Postoperative Radiation Therapy Is Indicated for “Low-Risk” Pathologic Stage I Merkel Cell Carcinoma of the Head and Neck Region but Not for Other Locations
January 17, 2024
Advances in Radiation Oncology
January 17, 2024
Doctors often differ on whether patients with low-risk MCC should have radiation therapy after surgery. To help find an answer, researchers studied 147 patients with low-risk MCC, meaning their tumor was small, hadn’t spread anywhere else, and they had healthy immune systems. Among them, 79 got radiation after surgery and 68 had only surgery. The researchers focused on finding out if radiation therapy could decrease the chances of cancer coming back in the same area, a ‘local’ recurrence. The study found that having radiation after surgery lowered the risk of the cancer coming back specifically for MCC tumors on the head and neck. But for MCC tumors in other parts of the body, there wasn’t a difference in the risk of the cancer coming back whether radiation therapy was given or not. This study provides valuable insights to doctors, indicating that for low-risk MCC in the head and neck, post-surgery radiation can reduce the risk of local recurrence. However, it is less beneficial for low-risk MCC located in other parts of the body.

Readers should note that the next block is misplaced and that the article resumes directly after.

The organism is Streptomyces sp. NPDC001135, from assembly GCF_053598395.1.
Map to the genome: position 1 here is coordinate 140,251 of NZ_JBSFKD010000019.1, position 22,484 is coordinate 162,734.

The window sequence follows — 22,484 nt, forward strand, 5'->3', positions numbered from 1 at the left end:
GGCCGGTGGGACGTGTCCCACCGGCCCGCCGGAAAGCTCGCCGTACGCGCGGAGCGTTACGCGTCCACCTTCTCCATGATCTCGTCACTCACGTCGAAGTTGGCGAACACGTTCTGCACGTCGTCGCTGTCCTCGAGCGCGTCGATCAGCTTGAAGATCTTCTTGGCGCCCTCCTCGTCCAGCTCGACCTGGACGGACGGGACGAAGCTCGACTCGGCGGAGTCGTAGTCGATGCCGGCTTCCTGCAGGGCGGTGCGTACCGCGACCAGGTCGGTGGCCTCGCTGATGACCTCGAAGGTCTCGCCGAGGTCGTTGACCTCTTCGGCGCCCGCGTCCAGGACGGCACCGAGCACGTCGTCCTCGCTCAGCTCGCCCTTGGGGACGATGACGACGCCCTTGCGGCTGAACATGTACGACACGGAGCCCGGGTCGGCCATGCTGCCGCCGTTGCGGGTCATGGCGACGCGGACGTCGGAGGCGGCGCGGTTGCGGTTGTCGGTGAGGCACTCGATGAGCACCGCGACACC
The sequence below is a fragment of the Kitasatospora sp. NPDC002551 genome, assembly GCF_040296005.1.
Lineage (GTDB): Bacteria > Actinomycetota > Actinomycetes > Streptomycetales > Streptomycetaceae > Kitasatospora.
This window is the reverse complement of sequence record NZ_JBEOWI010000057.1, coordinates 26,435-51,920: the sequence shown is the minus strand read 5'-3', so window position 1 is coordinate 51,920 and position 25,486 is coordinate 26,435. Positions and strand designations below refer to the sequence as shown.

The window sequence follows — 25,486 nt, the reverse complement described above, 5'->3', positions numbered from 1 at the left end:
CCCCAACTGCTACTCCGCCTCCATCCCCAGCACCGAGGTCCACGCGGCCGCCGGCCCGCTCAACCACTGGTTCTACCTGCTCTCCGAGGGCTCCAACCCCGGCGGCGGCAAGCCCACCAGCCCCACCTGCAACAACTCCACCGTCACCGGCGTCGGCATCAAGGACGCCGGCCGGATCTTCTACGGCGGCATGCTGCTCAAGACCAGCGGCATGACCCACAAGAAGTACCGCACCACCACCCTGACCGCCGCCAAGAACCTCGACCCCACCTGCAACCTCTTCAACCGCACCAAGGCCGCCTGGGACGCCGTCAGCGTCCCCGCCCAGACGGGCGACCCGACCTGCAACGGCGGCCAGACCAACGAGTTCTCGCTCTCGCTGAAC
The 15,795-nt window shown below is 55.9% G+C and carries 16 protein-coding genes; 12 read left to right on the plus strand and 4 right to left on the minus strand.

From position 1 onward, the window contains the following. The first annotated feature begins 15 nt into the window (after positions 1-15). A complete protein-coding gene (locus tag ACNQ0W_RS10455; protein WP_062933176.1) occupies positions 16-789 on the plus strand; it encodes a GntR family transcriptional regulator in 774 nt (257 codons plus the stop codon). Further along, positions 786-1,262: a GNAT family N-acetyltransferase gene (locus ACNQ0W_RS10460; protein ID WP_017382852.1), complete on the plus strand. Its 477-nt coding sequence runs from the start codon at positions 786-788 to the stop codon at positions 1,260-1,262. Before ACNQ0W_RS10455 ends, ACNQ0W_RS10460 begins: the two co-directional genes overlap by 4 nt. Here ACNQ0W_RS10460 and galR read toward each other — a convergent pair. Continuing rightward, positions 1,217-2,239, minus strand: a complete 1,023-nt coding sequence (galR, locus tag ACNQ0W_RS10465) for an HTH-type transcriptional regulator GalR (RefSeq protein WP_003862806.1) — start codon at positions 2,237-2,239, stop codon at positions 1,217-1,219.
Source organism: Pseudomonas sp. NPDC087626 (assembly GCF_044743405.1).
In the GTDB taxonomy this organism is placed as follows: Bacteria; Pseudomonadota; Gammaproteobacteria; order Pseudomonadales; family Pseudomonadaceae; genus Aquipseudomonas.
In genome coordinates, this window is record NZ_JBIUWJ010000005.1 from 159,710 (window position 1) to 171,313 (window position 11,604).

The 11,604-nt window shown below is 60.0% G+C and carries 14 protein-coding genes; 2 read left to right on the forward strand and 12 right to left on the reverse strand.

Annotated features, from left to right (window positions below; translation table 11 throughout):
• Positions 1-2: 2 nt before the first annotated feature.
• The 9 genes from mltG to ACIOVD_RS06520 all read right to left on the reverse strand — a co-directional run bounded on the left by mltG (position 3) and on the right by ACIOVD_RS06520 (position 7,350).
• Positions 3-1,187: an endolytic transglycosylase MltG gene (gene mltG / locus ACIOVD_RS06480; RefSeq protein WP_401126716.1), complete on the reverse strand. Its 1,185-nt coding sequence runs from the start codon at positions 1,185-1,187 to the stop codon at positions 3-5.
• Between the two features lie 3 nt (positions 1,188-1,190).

The role of postoperative radiation therapy (PORT) in early stage Merkel cell carcinoma (MCC) is controversial. We analyzed the role of PORT in preventing local recurrences (LR) among patients with low-risk, pathologic stage I MCC based on the location of the primary tumors: head/neck (HN) versus non-HN sites.
Methods and Materials
One hundred forty-seven patients with MCC were identified that had “low risk” disease (pathologic T1 primary tumor, negative microscopic margins, negative pathologic node status, no immunosuppression or prior systemic therapy). LR was defined as tumor recurrence within 2 cm of the primary surgical bed, and its frequency was estimated with the cumulative incidence method.
Seventy-nine patients received PORT (30 HN, 49 non-HN) with a median dose of 50 Gy (range, 8-64 Gy) and 68 patients were treated with surgery alone (30 HN, 38 non-HN). Overall, PORT was associated with a decreased risk of LR (5-year rate: 0% vs 9.5%; P = .004) with 6 LRs observed in the surgery alone group. Although the addition of PORT significantly reduced LR rates among patients with HN MCC (0% vs. 21%; P = .034), no LRs were observed in patients with non-HN MCC managed with surgery alone. There was no significant difference in MCC-specific survival comparing HN versus non-HN groups, with or without PORT.
For low-risk, pathologic stage I MCC of the extremities and trunk, excellent local control rates were achieved with surgery, and PORT is not indicated. However, PORT was associated with a significant reduction in LRs among low-risk MCC of the HN.